I believe people want to trust their banker and count on them to guide them to good financial decisions. It’s been harder these days to get that trust thanks to a mega bank that was called out on sales practices that caused improper cross-sales.
In this episode, I’m going to show you how to not only recover from the damage that was done to the industry, but also deal with the potential skepticism that customers will have about who’s best interest it’s in when a banker is recommending a product.
There are a few challenges to keep in mind…
- Your employees may take the media impact and use it as an excuse to never have to sell. They think they are taking the high road when, in fact, your customers REALLY need to buy certain products for their financial well-being. That means you must help your employees to get over their misguided belief.
- Also, when a banker makes a recommendation, your customers will forever wonder if it is really a good recommendation for them or an attempt to gain a cross-sales number.
- And, the real problem is that although the number one reason a customer leaves a bank is indifference after the sale, the second and third are tied and seem to be at odds: “I didn’t know my bank HAD that item” or “I felt sold to.”
EVERY bank is going to be facing these three issues going forward.
But you can account for these challenges with a three-step plan that will give you immediate results.
Step 1: Contrary to most sales training that CAN get you in trouble because it WILL trigger feelings of “Can I trust this person?” within the prospect, you need to have a much more elegant sales process that NEVER feels like sales. Nobody wants to feel manipulated—especially by their bank, for goodness sakes.
Step 2: Unlike most banks that want to bury what happened regarding inappropriate cross-sales processes at a mega bank (hoping that by not talking about it, it will go away), you need to go into the eye of the needle. Tell your team that what happened regarding cross-sales at the mega bank was not okay and you don’t endorse it.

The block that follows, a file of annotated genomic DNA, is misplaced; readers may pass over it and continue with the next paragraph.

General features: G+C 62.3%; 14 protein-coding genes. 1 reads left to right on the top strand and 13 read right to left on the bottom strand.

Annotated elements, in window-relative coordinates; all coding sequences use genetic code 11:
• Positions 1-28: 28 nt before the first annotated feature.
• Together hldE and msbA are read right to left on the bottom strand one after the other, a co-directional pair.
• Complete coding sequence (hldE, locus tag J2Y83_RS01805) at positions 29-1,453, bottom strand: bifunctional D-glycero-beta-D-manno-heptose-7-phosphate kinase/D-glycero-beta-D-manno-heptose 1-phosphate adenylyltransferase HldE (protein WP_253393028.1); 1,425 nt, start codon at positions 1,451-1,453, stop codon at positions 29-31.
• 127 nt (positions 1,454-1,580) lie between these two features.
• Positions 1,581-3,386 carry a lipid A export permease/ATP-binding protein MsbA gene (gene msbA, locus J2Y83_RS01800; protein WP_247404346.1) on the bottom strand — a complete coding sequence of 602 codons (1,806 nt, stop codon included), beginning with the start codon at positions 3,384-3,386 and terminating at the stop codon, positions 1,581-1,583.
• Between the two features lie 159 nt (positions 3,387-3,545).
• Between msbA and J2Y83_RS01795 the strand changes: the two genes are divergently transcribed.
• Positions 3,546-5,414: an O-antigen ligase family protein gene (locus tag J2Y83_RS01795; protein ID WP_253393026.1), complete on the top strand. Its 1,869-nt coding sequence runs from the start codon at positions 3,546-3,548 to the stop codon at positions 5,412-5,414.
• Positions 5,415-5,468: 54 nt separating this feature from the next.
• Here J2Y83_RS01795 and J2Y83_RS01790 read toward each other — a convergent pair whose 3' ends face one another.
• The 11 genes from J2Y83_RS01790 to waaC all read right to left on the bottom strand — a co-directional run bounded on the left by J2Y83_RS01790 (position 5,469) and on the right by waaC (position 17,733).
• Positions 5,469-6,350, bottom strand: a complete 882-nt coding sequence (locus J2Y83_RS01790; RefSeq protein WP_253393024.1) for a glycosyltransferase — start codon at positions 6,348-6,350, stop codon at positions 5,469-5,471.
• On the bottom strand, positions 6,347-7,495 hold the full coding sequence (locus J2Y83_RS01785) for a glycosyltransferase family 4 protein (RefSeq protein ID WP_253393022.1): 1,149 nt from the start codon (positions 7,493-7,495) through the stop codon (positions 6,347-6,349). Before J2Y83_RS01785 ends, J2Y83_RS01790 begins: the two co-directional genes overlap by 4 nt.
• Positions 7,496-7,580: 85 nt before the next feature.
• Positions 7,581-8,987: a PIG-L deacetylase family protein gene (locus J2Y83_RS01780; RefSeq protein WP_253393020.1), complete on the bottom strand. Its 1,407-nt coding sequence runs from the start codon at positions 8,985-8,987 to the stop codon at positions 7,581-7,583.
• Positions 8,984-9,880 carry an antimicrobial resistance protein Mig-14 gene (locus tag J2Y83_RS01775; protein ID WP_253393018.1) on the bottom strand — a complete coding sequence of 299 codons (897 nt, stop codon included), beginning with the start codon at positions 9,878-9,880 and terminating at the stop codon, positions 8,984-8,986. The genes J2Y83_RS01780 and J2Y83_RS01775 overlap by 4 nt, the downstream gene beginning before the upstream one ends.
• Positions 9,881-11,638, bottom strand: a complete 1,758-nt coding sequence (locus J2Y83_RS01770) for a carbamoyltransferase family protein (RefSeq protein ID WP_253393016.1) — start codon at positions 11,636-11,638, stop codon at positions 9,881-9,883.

Then, tell them that it doesn’t change the fact that the average customer has the need for 16 products and services and that if you have only four, you’re not really their banker. Let them know it is not an “either/or” issue but a “both/and” issue. You can help people buy all they need to optimize their finances AND never have it feel like sales.
I’ll never forget an adorable personal banker who answered the phone one time when I called for the CEO and she asked if she could have a few minutes of my time. She said, “When you taught us how to do sales at your event, I thought, ‘Oh gosh, I don’t know if I can sell.’ But now that we’re doing it, we all feel so good about ourselves…we feel like we’re helping people.”
Bam! THAT’S the ticket! She got that it’s a “both/and.”
Step 3: Follow the steps of how people buy correctly so it never feels like someone is selling them. Proper education is necessary. Notice I didn’t say training. Training is what to do; education is how to be. They have to learn how to “BE” with a customer so that the customer feels the LOVE and the concern for their situation combined with the wisdom and commitment to help.
Just three steps:
1) Implement a “no-sales” sales approach.
2) Address with your team and state that just because the big bank did something bad does NOT mean that you don’t have an ethical obligation to help customers buy everything they need, and that cross-sales isn’t a measure of trust.
3) Educate them about how to be with the customer—to be able to elegantly ask and listen such that the prospect or client never assumes nefarious intent of someone trying to get a commission. Instead they are blown away by the help they received.
By addressing the banking industry “elephant in the room” and focusing on connecting customers with products they’ll benefit from, you’ll feel pride in yourself and your team members. Never forget that what we do in community banking is profoundly needed in the world.